Effectiveness and criticism[edit]

CPTED strategies are most successful when they inconvenience the end user the least and when the CPTED design process relies upon the combined efforts of environmental designers, land managers, community activists, and law enforcement professionals. These strategies can't be fulfilled without the community's help, and they require the whole community in the location to make the environment a safer place to live. A meta-analysis of multiple-component CPTED initiatives in the United States has found that they have decreased robberies between 30 and 84% (Casteel and Peek-Asa, 2000).[2][3]

In terms of effectiveness, a more accurate title for the strategy would be crime deterrence through environmental design. Research demonstrates that offenders might not always be prevented from committing some crimes by using CPTED. CPTED relies upon changes to the physical environment that will cause an offender to make certain behavioral decisions, and some of those decisions will include desisting from crime. Those changes deter rather than conclusively "prevent" behavior.

CPTED may stereotype local homeless populations in areas where it is implemented. These people may be unable or unwilling to care for their personal appearance. They also may be judged to have fewer compunctions from committing property crimes, due to either mental or financial difficulties, based on common stereotypes of the homeless. [citation needed]

See also[edit]


  1. ^ Cozens, Paul; McLeod, Sam; Matthews, Jane (2018-05-01). "Visual representations in crime prevention: exploring the use of building information modelling (BIM) to investigate burglary and crime prevention through environmental design (CPTED)". Crime Prevention and Community Safety. 20 (2): 63–83. doi:10.1057/s41300-018-0039-6. ISSN 1460-3780. S2CID 115996169.
  2. ^ Casteel, Carri and Corinne Peek-Asa. 2000. “Effectiveness of crime prevention through environmental design (CPTED) in reducing robberies.” American Journal of Preventive Medicine 18(4S): 99–115.
  3. ^ Morrison, A. 2007. Alternate View Paper Violence and Crime in Latin America, World Bank Solution Paper. "[1]"


  • Angel, Schlomo. (1968). Discouraging Crime Through City Planning. (Paper No. 75). Berkeley, CA: Center for Planning and Development Research, University of California at Berkeley.
  • Atlas, Randall (Ed). (2008). 21st Century Security and CPTED: Designing for Critical Infrastructure Protection and Crime Prevention, CRC Press, Taylor & Francis Ltd.
  • Atlas, R. (1991), "The other side of defensible space", security Management, March, pp. 63–6
  • Crowe, Tim. (2000). Crime Prevention Through Environmental Design. 2nd edition. Boston: Butterworth – Heinman. ISBN 0-7506-7198-X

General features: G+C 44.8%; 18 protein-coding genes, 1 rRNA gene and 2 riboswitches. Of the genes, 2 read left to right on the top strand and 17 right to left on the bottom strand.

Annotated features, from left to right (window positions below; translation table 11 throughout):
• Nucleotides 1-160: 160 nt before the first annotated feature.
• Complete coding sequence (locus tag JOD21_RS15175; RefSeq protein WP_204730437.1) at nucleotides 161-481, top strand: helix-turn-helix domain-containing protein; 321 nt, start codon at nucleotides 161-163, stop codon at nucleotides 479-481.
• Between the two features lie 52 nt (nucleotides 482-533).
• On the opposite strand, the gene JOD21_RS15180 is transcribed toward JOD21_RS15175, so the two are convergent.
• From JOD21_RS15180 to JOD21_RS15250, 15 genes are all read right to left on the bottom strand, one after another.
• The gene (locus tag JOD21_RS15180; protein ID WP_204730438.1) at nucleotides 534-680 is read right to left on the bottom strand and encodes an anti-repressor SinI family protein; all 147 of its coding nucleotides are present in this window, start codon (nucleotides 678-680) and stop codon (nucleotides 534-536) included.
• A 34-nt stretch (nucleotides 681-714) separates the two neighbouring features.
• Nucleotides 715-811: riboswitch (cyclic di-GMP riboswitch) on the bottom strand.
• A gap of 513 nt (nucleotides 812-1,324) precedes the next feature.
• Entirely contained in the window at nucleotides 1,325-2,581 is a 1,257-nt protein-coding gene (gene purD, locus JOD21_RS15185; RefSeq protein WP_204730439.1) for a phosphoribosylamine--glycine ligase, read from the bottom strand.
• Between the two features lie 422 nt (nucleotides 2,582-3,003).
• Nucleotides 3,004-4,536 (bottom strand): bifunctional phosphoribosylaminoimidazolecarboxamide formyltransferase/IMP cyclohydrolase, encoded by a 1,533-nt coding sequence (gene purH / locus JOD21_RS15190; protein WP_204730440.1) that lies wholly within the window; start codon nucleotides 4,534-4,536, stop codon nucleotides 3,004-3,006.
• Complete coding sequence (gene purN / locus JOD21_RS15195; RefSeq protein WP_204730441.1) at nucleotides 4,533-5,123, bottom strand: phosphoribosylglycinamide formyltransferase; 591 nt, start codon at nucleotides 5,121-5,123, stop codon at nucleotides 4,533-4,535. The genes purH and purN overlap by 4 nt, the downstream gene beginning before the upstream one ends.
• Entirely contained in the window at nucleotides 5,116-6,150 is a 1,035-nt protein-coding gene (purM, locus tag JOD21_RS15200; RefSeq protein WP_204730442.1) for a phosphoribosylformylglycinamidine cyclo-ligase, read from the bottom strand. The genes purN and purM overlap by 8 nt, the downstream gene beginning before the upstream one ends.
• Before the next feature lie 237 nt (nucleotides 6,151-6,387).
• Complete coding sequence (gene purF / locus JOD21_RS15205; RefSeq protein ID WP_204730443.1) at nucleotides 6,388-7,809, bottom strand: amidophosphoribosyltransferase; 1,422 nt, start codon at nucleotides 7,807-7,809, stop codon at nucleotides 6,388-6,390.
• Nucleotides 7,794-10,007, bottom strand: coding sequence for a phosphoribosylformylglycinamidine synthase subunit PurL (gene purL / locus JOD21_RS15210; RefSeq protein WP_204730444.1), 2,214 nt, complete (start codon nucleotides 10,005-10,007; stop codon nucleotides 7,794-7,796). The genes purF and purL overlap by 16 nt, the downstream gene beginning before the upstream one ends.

• Jacobs, Jane. (1961). The Death and Life of Great American Cities. New York: Random House. ISBN 0-679-60047-7
  • Jeffery, C. Ray. (1971). Crime Prevention Through Environmental Design. Beverly Hills, CA: Sage Publications.
  • Jeffery, C. Ray. (1977). Crime Prevention Through Environmental Design. Beverly Hills, CA: Sage Publications.
  • Jeffery, C. Ray. (1990). Criminology: An Interdisciplinary Approach. Englewood Cliffs, NJ: Prentice-Hall.
  • Luedtke, Gerald and Associates. (1970). Crime and the Physical City: Neighborhood Design Techniques for Crime Reduction. Washington D.C.: U.S. Department of Justice.
  • Moffat, R. (1983), "Crime prevention through environmental design – a management perspective", Canadian Journal of Criminology, Vol. 25 No. 4, pp. 19–31.
  • Newman, Oscar. (1972). Defensible Space: Crime Prevention Through Urban Design. New York: Macmillan. ISBN 0-02-000750-7
  • Newman, Oscar. (1996). ] Creating Defensible Space], Institute for Community Design Analysis, Office of Planning and Development Research (PDR), US Department of Housing and Urban Development (HUD), Washington, DC.
  • O'Grady, W. (2011). Crime in Canadian Context: Debates and Controversies. (2nd ed.) ON: Oxford University Press.
  • Robinson, Matthew B. (1996). "The Theoretical Development of 'CPTED': 25 Years of Responses to C. Ray Jeffery". Appears in: Advances in Criminological Theory, Vol. 8. Url last accessed on May 6, 2006.
  • Saskatoon, City of (2010). Safe Growth and CPTED in Saskatoon. Available online at
  • Sorensen, Severin; Hayes, John G; Walsh Ellen W, and Marina Myhre, (1995, 1997, 1998, 2000 editions) Crime Prevention Through Environmental Design (CPTED):Workbook, (U.S. Department of Housing and Urban Development, Community Safety and Conservation Division; Washington, DC).
  • Wood, Elizabeth. (1961). Housing Design: A Social Theory. New York: Citizens' Housing and Planning Counsel of New York.
  • Wood, Elizabeth. (1967). Social Aspects of Housing in Urban Development. ST/SOA/71, Department of Economic and Social Affairs, United Nations, New York.

External links[edit]